PyTorch has a useful third-party module THOP which calculates the number of floating point (multiply/accumulate) operations needed to make an inference from a PyTorch neural network model. Here I compare THOP estimates of FLOPs to measurements made using CPU Performance monitors in order to cross-validate both techniques.
THOP works by having a registry of simple functions that predict the number of FLOPs needed for each stage of neural networks. The registry is pre-populated with following neural network stages:
nn.Conv1d nn.Conv2d nn.Conv3d nn.ConvTranspose1d nn.ConvTranspose2d nn.ConvTranspose3d nn.BatchNorm1d nn.BatchNorm2d nn.BatchNorm3d nn.ReLU nn.ReLU6 nn.LeakyReLU nn.MaxPool1d nn.MaxPool2d nn.MaxPool3d nn.AdaptiveMaxPool1d nn.AdaptiveMaxPool2d nn.AdaptiveMaxPool3d nn.AvgPool1d nn.AvgPool2d nn.AvgPool3d nn.AdaptiveAvgPool1d nn.AdaptiveAvgPool2d nn.AdaptiveAvgPool3d nn.Linear nn.Dropout nn.Upsample nn.UpsamplingBilinear2d nn.UpsamplingNearest2d
Each function uses the dimensions of input data and any parameters
controlling additional operations (e.g.,
bias) to estimate the
Here I compare the outputs of this way of estimating the FLOPs counts with an estimate made using CPU performance monitoring units, using the PAPI library, as described in this post.
The snippet of code which does this as follows:
evl=["PAPI_DP_OPS"] model_names = sorted(name for name in models.__dict__ if name.islower() and not name.startswith("__") # and "inception" in name and callable(models.__dict__[name])) n=224 for name in model_names: model = models.__dict__[name]().double() dsize = (1, 3, n, n) inputs = torch.randn(dsize, dtype=torch.float64) high.start_counters([getattr(events, x) for x in evl]) total_ops, total_params = profile(model, (inputs,), verbose=False) pmu=high.stop_counters() #store results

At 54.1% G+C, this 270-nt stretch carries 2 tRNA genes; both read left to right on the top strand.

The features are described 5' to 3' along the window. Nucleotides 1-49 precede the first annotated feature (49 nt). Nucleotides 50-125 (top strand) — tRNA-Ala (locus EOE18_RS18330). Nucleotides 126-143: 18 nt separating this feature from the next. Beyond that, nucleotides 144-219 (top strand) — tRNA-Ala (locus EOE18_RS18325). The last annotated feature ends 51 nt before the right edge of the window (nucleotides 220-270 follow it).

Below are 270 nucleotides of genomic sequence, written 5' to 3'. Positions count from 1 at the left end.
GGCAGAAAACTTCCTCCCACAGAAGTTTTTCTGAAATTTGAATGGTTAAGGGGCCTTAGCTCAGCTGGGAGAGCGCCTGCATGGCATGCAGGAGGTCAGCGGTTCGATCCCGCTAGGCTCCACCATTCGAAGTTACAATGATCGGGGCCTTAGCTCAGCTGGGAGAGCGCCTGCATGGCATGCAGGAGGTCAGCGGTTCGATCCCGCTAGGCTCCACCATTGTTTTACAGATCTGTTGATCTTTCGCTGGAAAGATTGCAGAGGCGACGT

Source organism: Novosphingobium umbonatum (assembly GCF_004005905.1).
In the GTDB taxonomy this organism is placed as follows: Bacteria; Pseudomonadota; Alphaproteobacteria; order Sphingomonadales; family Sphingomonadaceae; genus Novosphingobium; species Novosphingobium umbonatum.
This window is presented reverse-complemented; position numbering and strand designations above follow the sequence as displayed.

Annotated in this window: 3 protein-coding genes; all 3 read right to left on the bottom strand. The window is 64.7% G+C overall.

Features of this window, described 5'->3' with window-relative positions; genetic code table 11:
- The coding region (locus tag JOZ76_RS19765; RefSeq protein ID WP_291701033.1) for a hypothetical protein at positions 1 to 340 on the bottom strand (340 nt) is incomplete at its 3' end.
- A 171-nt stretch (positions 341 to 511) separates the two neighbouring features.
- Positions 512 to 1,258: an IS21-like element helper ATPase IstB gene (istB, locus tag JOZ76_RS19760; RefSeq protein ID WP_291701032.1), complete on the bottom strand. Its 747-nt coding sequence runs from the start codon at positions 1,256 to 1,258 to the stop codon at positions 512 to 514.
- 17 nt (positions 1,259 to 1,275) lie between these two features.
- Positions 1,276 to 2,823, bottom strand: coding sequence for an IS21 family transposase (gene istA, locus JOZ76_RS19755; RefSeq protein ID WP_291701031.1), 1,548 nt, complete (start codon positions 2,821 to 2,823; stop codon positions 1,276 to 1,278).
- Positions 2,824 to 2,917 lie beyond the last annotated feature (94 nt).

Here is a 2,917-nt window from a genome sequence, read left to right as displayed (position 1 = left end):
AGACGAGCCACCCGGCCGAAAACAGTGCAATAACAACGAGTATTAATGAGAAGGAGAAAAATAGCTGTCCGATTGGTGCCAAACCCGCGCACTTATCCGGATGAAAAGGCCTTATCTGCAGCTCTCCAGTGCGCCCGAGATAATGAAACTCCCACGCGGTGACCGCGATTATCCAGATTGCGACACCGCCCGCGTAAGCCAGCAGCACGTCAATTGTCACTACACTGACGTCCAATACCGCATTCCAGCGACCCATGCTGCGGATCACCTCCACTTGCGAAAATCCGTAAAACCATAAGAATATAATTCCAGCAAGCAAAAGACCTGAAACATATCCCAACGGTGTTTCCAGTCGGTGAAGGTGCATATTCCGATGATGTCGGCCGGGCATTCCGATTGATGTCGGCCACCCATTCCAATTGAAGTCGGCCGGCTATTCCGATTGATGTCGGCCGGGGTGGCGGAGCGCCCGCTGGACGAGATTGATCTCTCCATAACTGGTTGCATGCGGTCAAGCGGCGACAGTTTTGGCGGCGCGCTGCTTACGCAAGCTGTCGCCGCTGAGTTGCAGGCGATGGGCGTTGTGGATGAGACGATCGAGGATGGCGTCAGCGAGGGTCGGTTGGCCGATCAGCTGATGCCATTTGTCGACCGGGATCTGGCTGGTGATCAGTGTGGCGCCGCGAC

The basics are taken from the THOP benchmark library. The main things to note:
The neural network models are used in their double precision version, by calling the
.double()method on the model. The reason for that is that the PAPI double precision counters are much better at accounting for vectorised instructions
The papi counter used is PAPI_DP_OPS, which counts the double-precision operations. This for the same as above, that this counter tracks the vectorised operations
THOP counts fused multiply/accumulate operations while PAPI counts individual operations. For this reason I multiply the THOP by a factor of 2 to compare to PAPI
The results of this experiment is shown below:
It can be seen that the results of the two methods are very close, probably to within the margin of error of any practical further application of this.
The above results show that:
PAPI (with the python binding) is an easy way to get a reasonably accurate FLOP count estimate of an arbitrary (CPU) program, as long as double precision is used throughout
PAPI can be used to FLOP count of PyTorch models/programs that do not have the estimator functions for THOP
The results validate the THOP computations for all of these PyTorch models